Note: the only category which had the same amount of female to male violence and male to female violence was physical IPV.

 

Screenshot (33)

Figure 2.

 

It should be said that in many comparisons, the differences were slight. When the close percentages are taken into account, then the overall percentage of adult general IPV that is symmetrical – comparable across gender, or higher in the direction of male victimization/female perpetration – constitutes the majority of IPV throughout the world.

What about self-defense?

When talking about domestic violence between the sexes you often hear about women almost always committing any partner violence in self-defense, for example, the influential World Health Organization report on violence states that “Where violence by women occurs it is more likely to be in the form of self-defense.” [1]  So let’s see how that claim holds up in this review.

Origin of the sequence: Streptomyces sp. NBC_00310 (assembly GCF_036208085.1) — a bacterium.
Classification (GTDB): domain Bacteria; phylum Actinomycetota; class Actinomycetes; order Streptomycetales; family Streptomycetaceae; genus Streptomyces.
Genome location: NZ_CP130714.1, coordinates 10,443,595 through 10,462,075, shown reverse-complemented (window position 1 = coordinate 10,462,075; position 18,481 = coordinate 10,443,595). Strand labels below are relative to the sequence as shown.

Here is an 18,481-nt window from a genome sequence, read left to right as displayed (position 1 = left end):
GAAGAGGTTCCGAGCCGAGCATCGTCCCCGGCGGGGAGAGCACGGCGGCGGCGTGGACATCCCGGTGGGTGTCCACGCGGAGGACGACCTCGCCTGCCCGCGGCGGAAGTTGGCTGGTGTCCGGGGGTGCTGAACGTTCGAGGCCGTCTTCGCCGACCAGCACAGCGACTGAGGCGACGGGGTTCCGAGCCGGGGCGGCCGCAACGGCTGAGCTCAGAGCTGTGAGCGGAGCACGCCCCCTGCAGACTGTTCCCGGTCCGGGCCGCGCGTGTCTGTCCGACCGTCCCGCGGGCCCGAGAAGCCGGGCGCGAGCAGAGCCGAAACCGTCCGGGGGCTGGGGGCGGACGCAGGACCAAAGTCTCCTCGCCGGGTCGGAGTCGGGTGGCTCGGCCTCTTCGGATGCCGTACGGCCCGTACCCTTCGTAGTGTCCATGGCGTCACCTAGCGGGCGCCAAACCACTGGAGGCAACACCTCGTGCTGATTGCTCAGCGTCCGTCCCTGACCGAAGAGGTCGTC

Ten papers containing gender-specific statistical analyses were reviewed, five indicated that women were significantly more likely to report self-defense as a motive for perpetration than men. Four papers did not find statistically significant gender differences, and one paper reported that men were more likely to report this motive than women.